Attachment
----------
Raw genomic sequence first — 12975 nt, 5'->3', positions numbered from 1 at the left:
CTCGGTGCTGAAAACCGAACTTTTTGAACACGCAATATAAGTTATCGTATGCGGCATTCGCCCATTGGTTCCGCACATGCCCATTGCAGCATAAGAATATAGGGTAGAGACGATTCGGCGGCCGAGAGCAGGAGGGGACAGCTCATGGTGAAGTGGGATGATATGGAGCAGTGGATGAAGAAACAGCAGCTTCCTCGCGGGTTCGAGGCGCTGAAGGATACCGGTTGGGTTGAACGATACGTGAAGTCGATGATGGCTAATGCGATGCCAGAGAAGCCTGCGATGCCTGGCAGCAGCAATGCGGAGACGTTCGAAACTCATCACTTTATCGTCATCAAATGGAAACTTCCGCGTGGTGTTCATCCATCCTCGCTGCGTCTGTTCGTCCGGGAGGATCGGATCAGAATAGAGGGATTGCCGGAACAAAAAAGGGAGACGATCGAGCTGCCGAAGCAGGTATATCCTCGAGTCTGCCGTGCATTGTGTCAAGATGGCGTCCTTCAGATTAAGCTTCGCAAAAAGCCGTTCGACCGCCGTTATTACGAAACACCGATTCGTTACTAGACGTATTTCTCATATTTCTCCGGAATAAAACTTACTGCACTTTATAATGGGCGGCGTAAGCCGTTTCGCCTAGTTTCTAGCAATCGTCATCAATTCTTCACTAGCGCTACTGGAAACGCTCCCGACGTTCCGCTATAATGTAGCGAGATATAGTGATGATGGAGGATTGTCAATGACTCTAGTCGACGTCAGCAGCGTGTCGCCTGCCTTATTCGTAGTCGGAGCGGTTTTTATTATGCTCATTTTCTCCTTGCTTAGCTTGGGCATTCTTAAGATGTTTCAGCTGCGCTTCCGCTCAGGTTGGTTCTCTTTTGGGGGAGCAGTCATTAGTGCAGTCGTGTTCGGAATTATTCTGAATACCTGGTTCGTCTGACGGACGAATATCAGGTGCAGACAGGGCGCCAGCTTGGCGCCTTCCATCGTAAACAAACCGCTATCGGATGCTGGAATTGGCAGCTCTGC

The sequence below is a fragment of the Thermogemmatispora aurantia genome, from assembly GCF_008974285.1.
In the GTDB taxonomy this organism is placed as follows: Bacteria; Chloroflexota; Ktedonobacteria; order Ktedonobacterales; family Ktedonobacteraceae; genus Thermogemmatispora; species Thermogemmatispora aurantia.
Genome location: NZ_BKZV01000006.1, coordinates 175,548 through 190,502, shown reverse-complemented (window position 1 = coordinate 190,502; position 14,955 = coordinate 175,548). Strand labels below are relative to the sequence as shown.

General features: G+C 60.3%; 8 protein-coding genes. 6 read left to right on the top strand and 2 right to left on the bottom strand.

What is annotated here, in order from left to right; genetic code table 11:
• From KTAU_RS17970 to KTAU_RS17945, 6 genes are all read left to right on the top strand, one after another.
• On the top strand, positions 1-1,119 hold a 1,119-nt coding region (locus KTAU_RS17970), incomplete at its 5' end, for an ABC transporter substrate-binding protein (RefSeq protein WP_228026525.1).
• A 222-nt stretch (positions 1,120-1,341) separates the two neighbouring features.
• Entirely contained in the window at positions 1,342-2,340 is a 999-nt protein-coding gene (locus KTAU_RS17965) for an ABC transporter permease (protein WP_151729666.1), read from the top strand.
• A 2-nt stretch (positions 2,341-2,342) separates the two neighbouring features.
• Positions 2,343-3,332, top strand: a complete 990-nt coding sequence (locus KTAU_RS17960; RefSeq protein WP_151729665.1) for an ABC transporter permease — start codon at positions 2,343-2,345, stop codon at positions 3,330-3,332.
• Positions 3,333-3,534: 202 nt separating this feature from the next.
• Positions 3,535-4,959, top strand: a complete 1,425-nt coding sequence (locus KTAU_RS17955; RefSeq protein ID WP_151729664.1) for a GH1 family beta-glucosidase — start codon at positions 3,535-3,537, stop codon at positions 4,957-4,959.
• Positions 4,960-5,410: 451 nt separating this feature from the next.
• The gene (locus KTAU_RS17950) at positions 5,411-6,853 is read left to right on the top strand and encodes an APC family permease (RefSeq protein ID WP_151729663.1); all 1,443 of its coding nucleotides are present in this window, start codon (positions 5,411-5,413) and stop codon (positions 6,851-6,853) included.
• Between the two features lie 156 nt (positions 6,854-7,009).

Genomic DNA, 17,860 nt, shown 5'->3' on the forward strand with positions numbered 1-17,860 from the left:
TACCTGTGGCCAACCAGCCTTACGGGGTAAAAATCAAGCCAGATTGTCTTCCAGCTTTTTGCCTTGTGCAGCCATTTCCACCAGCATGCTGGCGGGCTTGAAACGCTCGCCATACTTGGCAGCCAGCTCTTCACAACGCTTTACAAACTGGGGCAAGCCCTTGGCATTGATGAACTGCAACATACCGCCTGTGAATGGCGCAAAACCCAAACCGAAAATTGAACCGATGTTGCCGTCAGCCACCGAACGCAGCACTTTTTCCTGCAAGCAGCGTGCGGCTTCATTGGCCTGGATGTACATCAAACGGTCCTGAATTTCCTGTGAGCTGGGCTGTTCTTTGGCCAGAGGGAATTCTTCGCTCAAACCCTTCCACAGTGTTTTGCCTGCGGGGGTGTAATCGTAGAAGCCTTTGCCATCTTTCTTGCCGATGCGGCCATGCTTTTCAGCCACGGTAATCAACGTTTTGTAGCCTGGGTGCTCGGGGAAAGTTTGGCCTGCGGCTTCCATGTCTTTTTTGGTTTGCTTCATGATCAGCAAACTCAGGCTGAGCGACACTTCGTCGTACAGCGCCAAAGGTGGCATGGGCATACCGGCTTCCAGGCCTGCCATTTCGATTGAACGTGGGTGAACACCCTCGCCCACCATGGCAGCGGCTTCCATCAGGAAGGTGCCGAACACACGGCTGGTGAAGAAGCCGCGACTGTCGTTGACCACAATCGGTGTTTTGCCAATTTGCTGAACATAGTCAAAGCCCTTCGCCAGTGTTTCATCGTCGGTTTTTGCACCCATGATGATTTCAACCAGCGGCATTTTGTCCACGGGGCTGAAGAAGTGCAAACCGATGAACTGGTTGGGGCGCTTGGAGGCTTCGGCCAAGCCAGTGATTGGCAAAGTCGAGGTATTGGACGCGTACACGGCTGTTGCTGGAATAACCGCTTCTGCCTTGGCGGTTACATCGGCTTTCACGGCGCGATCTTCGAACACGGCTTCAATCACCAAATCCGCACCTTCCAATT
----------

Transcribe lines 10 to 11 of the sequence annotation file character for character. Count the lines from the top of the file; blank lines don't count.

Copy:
• A 222-nt stretch (positions 1,120-1,341) separates the two neighbouring features.
• Entirely contained in the window at positions 1,342-2,340 is a 999-nt protein-coding gene (locus KTAU_RS17965) for an ABC transporter permease (protein WP_151729666.1), read from the top strand.